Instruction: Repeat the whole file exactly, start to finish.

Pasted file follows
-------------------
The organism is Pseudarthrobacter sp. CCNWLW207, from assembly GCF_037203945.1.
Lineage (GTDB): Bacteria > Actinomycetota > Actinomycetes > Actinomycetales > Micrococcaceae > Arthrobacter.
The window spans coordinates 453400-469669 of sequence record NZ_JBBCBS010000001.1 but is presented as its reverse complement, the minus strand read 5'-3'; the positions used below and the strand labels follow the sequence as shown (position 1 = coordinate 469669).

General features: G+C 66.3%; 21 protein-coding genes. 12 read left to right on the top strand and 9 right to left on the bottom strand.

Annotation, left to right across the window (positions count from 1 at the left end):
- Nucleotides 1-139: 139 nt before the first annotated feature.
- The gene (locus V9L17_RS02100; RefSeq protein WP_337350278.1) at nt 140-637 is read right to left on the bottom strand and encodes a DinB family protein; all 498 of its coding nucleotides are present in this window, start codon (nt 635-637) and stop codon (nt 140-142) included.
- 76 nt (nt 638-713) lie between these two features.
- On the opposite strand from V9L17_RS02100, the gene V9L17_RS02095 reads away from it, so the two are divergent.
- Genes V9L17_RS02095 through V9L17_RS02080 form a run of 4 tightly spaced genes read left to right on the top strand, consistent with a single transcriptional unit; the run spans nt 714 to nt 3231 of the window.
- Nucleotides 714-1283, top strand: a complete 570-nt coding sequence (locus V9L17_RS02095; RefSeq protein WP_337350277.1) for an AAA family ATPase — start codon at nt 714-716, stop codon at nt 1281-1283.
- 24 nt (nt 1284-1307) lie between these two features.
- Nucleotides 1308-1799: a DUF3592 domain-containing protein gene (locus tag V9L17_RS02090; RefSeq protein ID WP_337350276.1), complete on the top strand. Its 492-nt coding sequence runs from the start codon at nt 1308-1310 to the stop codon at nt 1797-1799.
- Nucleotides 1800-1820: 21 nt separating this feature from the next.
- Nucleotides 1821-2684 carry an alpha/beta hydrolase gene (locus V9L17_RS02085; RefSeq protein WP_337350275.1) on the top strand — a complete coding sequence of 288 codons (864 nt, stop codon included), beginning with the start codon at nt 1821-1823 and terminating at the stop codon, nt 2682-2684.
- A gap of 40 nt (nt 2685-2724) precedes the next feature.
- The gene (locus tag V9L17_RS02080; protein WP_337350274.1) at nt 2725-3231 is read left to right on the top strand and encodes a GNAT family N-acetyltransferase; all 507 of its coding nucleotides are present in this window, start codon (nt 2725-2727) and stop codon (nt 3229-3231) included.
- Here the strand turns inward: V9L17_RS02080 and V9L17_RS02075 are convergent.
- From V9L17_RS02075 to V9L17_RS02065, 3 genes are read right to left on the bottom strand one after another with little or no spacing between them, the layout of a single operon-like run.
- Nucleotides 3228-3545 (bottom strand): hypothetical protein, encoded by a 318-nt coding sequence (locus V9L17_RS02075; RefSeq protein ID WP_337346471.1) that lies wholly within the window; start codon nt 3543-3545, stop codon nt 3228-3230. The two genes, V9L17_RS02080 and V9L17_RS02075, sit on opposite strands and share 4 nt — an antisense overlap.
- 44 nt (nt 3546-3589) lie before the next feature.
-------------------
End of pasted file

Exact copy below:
The organism is Pseudarthrobacter sp. CCNWLW207, from assembly GCF_037203945.1.
Lineage (GTDB): Bacteria > Actinomycetota > Actinomycetes > Actinomycetales > Micrococcaceae > Arthrobacter.
The window spans coordinates 453400-469669 of sequence record NZ_JBBCBS010000001.1 but is presented as its reverse complement, the minus strand read 5'-3'; the positions used below and the strand labels follow the sequence as shown (position 1 = coordinate 469669).

General features: G+C 66.3%; 21 protein-coding genes. 12 read left to right on the top strand and 9 right to left on the bottom strand.

Annotation, left to right across the window (positions count from 1 at the left end):
- Nucleotides 1-139: 139 nt before the first annotated feature.
- The gene (locus V9L17_RS02100; RefSeq protein WP_337350278.1) at nt 140-637 is read right to left on the bottom strand and encodes a DinB family protein; all 498 of its coding nucleotides are present in this window, start codon (nt 635-637) and stop codon (nt 140-142) included.
- 76 nt (nt 638-713) lie between these two features.
- On the opposite strand from V9L17_RS02100, the gene V9L17_RS02095 reads away from it, so the two are divergent.
- Genes V9L17_RS02095 through V9L17_RS02080 form a run of 4 tightly spaced genes read left to right on the top strand, consistent with a single transcriptional unit; the run spans nt 714 to nt 3231 of the window.
- Nucleotides 714-1283, top strand: a complete 570-nt coding sequence (locus V9L17_RS02095; RefSeq protein WP_337350277.1) for an AAA family ATPase — start codon at nt 714-716, stop codon at nt 1281-1283.
- 24 nt (nt 1284-1307) lie between these two features.
- Nucleotides 1308-1799: a DUF3592 domain-containing protein gene (locus tag V9L17_RS02090; RefSeq protein ID WP_337350276.1), complete on the top strand. Its 492-nt coding sequence runs from the start codon at nt 1308-1310 to the stop codon at nt 1797-1799.
- Nucleotides 1800-1820: 21 nt separating this feature from the next.
- Nucleotides 1821-2684 carry an alpha/beta hydrolase gene (locus V9L17_RS02085; RefSeq protein WP_337350275.1) on the top strand — a complete coding sequence of 288 codons (864 nt, stop codon included), beginning with the start codon at nt 1821-1823 and terminating at the stop codon, nt 2682-2684.
- A gap of 40 nt (nt 2685-2724) precedes the next feature.
- The gene (locus tag V9L17_RS02080; protein WP_337350274.1) at nt 2725-3231 is read left to right on the top strand and encodes a GNAT family N-acetyltransferase; all 507 of its coding nucleotides are present in this window, start codon (nt 2725-2727) and stop codon (nt 3229-3231) included.
- Here the strand turns inward: V9L17_RS02080 and V9L17_RS02075 are convergent.
- From V9L17_RS02075 to V9L17_RS02065, 3 genes are read right to left on the bottom strand one after another with little or no spacing between them, the layout of a single operon-like run.
- Nucleotides 3228-3545 (bottom strand): hypothetical protein, encoded by a 318-nt coding sequence (locus V9L17_RS02075; RefSeq protein ID WP_337346471.1) that lies wholly within the window; start codon nt 3543-3545, stop codon nt 3228-3230. The two genes, V9L17_RS02080 and V9L17_RS02075, sit on opposite strands and share 4 nt — an antisense overlap.
- 44 nt (nt 3546-3589) lie before the next feature.